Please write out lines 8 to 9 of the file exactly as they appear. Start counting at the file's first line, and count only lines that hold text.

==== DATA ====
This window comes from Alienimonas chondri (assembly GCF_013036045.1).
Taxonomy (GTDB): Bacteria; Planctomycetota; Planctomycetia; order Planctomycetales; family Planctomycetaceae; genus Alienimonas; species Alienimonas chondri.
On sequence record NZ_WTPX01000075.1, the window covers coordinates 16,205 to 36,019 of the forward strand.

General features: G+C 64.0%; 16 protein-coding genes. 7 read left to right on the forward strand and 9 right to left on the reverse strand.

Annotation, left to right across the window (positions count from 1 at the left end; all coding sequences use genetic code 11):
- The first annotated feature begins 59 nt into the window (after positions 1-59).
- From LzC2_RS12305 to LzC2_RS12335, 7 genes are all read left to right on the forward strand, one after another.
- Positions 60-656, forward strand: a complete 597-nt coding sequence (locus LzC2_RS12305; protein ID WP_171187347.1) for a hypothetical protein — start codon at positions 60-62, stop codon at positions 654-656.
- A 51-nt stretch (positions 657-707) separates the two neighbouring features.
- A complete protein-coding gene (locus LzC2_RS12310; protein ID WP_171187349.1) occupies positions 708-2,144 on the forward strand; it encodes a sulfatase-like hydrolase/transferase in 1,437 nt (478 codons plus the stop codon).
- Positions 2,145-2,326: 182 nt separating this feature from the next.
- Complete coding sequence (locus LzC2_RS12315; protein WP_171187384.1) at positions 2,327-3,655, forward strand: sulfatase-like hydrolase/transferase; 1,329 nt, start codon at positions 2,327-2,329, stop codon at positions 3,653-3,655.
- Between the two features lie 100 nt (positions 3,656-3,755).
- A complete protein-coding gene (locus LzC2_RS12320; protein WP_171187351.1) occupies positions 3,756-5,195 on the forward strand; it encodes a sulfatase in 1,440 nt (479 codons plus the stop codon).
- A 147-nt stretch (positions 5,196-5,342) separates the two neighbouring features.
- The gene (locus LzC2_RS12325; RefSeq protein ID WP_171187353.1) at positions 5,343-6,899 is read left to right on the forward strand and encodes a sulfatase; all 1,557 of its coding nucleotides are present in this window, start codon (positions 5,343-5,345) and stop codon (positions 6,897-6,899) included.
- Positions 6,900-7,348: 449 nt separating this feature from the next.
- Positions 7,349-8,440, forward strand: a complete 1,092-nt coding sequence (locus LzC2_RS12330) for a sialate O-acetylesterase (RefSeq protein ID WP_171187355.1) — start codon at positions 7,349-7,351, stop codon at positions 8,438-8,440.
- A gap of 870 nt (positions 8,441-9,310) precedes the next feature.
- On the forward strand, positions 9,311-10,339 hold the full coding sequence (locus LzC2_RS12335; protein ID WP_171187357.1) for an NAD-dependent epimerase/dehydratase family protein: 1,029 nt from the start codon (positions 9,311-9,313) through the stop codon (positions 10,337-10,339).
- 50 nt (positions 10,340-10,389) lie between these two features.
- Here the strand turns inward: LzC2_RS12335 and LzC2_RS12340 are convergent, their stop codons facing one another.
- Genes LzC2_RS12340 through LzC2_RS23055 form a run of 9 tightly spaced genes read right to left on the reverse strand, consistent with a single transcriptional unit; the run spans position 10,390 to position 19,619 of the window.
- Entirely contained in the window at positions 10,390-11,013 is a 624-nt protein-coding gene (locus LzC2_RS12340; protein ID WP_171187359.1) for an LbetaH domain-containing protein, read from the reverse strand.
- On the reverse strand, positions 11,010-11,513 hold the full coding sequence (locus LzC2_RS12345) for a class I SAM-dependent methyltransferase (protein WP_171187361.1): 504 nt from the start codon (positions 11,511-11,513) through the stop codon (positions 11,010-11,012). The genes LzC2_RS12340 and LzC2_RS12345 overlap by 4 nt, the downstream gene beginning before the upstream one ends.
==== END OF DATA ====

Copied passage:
- Positions 60-656, forward strand: a complete 597-nt coding sequence (locus LzC2_RS12305; protein ID WP_171187347.1) for a hypothetical protein — start codon at positions 60-62, stop codon at positions 654-656.
- A 51-nt stretch (positions 657-707) separates the two neighbouring features.